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    What is important in being cured from depression? Discordance between physicians and patients (1).

    J Affect Disord 2015 Mar 10;174:390-6. Epub 2014 Dec 10.
    University Department of Psychiatry and Medical Psychology, Unit for Suicide Research, University of Ghent Hospital, Ghent, Belgium.
    Aims: The comparison of what physicians and patients consider important in being cured from depression.

    Methods: 426 outpatients (in primary care and in psychiatric care) with a clinical diagnosis of major depression were included: at the start of antidepressant treatment, the importance of a range of items for being cured from depression (depressive, anxious and somatic symptoms, positive affect, functional impairment, quality of life) was assessed in physicians and patients separately and a ranking was made; after 3 months of treatment, the importance of these items for being cured from depression was re-assessed in the patients.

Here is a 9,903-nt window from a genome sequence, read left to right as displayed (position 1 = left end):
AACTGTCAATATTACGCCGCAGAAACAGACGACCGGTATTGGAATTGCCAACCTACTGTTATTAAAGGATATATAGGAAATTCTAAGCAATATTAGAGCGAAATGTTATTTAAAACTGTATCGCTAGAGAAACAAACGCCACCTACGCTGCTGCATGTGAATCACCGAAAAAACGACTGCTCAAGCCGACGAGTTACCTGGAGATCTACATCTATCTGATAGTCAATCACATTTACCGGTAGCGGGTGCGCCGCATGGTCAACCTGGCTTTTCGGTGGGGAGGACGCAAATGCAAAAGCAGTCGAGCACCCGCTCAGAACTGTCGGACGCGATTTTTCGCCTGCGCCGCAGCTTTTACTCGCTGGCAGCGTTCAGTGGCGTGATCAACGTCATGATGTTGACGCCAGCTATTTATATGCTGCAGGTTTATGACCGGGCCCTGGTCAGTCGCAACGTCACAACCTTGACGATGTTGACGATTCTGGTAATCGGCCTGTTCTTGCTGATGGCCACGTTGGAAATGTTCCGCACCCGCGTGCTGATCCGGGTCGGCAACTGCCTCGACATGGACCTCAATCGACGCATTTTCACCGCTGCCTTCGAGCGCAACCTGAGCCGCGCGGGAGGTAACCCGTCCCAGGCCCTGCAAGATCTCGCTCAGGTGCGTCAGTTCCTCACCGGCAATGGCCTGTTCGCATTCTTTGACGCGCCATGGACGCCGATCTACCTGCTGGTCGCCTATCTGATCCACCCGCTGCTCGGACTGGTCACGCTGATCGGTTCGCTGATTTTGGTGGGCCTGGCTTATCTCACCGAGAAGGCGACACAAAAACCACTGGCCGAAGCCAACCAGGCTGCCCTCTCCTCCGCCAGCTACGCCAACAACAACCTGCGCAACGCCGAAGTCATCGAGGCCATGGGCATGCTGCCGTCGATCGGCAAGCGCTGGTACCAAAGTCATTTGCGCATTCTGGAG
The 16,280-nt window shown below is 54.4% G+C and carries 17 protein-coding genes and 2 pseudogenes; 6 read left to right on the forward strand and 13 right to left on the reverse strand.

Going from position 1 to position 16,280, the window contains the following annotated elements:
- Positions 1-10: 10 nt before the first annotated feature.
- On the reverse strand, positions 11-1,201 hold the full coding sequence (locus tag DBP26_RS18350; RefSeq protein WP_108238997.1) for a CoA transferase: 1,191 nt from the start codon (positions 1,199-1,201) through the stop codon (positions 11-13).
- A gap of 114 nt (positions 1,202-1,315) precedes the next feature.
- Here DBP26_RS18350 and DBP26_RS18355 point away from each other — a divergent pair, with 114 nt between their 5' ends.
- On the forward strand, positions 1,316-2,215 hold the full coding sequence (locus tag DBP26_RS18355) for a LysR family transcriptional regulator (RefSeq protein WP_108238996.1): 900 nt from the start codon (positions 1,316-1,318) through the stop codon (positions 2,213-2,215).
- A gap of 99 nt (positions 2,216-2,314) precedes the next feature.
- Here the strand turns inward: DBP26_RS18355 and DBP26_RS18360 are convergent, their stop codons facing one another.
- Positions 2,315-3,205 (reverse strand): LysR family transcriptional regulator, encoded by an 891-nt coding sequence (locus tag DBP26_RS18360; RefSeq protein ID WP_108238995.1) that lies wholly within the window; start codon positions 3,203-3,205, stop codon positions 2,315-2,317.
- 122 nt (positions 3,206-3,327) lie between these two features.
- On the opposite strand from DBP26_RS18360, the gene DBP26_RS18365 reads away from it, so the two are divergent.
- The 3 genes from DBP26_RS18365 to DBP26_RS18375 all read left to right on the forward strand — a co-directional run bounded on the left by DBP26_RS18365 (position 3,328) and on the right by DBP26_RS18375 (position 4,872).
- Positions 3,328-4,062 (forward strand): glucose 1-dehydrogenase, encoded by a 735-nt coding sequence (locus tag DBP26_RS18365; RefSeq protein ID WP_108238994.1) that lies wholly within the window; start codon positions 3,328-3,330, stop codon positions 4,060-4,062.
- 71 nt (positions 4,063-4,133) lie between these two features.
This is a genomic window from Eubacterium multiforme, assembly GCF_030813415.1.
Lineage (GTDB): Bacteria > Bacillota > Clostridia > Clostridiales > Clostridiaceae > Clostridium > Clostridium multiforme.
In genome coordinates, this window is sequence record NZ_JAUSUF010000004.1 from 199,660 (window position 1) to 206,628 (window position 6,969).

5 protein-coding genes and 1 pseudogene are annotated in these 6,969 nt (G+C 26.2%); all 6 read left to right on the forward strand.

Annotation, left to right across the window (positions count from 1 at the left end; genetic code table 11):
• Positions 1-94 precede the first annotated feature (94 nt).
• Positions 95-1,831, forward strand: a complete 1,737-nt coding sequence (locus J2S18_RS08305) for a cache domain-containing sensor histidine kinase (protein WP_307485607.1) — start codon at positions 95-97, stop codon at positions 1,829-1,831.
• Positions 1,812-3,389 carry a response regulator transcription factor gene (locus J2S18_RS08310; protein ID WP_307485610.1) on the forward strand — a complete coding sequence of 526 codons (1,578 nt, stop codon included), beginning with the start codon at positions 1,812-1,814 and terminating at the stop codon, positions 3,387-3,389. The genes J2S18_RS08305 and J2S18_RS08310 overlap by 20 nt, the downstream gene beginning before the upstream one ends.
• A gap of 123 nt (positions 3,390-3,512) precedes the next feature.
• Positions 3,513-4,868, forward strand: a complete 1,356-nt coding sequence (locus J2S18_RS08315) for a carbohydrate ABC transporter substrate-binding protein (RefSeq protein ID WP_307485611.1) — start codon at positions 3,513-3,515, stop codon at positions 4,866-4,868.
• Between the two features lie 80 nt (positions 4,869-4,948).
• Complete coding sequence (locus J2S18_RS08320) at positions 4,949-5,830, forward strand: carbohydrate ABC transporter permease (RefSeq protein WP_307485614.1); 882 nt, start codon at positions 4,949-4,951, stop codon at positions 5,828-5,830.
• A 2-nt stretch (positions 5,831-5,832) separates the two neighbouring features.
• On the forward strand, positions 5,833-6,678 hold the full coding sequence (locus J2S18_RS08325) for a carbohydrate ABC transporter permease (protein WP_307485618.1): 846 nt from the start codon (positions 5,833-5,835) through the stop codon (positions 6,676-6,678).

Results: The items ranked top 10 by physicians mainly contain depressive symptoms while those ranked top 10 by patients mainly contain positive affect items and this attention to positive affect even increases at 3 months follow-up and is higher in patients with recurrent depression than in patients with a first episode of depression. Somatic symptoms consistently get the lowest ranking, as well in physicians as in patients.

    Conclusions: Physicians differ significantly from patients in what they consider important for 'being cured from depression': physicians mainly focus on alleviation of depressive symptoms while patients mainly focus on the restoration of positive affect.
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